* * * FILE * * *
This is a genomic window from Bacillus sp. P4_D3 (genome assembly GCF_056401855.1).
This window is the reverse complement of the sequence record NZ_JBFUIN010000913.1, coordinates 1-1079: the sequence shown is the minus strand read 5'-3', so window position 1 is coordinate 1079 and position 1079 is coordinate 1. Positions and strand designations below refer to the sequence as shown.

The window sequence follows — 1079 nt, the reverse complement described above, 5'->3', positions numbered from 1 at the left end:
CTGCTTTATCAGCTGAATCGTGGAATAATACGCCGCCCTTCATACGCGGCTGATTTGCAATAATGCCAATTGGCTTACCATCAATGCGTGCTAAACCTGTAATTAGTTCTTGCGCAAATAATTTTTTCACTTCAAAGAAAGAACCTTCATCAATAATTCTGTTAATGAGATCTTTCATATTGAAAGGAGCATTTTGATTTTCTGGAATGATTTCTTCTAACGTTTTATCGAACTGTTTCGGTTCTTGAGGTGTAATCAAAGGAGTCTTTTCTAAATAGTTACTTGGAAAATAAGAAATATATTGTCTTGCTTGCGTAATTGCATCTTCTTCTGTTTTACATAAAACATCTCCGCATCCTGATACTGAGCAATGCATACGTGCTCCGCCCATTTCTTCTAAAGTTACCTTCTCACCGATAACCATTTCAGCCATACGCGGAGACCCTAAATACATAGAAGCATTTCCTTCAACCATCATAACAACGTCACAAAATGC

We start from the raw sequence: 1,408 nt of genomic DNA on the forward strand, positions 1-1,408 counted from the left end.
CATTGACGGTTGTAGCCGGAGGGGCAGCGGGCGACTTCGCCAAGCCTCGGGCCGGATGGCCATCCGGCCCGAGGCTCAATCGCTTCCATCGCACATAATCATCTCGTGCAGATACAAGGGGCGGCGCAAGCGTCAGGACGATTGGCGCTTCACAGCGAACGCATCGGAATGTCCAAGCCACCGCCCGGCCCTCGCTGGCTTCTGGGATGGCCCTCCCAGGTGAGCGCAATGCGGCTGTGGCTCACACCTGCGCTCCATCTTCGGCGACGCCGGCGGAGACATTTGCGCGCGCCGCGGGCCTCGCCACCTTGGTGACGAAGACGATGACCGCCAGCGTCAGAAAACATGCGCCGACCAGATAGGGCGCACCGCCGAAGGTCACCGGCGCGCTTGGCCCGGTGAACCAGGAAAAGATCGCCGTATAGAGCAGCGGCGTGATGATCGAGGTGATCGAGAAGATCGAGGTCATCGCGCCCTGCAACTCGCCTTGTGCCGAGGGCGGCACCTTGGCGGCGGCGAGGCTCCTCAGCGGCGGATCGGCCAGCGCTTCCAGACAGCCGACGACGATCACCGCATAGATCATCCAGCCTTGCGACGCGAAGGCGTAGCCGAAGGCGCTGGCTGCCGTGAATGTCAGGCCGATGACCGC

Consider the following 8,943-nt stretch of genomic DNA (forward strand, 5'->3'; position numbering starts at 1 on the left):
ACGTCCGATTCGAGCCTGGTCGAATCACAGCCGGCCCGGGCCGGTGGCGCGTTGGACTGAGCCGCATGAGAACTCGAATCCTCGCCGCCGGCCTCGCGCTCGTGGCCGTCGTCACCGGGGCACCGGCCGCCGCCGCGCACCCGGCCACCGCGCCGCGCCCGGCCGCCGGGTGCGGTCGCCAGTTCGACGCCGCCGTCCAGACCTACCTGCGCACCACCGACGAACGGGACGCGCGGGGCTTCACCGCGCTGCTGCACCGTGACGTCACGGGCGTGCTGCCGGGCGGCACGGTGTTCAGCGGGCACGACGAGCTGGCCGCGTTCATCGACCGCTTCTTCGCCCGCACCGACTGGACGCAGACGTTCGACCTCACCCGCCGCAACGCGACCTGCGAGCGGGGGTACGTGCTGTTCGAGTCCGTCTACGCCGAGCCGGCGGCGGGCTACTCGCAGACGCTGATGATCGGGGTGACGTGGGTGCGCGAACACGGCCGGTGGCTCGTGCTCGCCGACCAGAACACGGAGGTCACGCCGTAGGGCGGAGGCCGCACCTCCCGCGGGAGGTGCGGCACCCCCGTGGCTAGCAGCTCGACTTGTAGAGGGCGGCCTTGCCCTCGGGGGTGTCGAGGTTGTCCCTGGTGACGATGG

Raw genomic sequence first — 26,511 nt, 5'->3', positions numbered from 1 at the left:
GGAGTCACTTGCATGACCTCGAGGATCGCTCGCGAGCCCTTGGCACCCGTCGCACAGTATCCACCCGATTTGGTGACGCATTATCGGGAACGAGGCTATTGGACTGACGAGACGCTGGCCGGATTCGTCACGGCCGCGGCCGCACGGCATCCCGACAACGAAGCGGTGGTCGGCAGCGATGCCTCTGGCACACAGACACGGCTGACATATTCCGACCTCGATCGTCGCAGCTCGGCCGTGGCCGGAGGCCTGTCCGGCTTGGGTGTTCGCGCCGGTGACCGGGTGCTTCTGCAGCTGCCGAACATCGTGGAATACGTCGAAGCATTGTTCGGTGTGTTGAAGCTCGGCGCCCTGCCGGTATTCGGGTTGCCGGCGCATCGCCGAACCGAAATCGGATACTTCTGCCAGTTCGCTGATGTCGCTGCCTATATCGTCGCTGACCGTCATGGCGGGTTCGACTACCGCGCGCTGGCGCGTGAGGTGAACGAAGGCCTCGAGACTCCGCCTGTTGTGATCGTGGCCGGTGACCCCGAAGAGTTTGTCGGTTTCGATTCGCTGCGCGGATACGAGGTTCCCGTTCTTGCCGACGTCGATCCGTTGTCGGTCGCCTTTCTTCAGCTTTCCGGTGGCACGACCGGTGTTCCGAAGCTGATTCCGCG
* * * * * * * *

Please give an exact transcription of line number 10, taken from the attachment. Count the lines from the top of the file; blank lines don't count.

GGAGTCACTTGCATGACCTCGAGGATCGCTCGCGAGCCCTTGGCACCCGTCGCACAGTATCCACCCGATTTGGTGACGCATTATCGGGAACGAGGCTATTGGACTGACGAGACGCTGGCCGGATTCGTCACGGCCGCGGCCGCACGGCATCCCGACAACGAAGCGGTGGTCGGCAGCGATGCCTCTGGCACACAGACACGGCTGACATATTCCGACCTCGATCGTCGCAGCTCGGCCGTGGCCGGAGGCCTGTCCGGCTTGGGTGTTCGCGCCGGTGACCGGGTGCTTCTGCAGCTGCCGAACATCGTGGAATACGTCGAAGCATTGTTCGGTGTGTTGAAGCTCGGCGCCCTGCCGGTATTCGGGTTGCCGGCGCATCGCCGAACCGAAATCGGATACTTCTGCCAGTTCGCTGATGTCGCTGCCTATATCGTCGCTGACCGTCATGGCGGGTTCGACTACCGCGCGCTGGCGCGTGAGGTGAACGAAGGCCTCGAGACTCCGCCTGTTGTGATCGTGGCCGGTGACCCCGAAGAGTTTGTCGGTTTCGATTCGCTGCGCGGATACGAGGTTCCCGTTCTTGCCGACGTCGATCCGTTGTCGGTCGCCTTTCTTCAGCTTTCCGGTGGCACGACCGGTGTTCCGAAGCTGATTCCGCG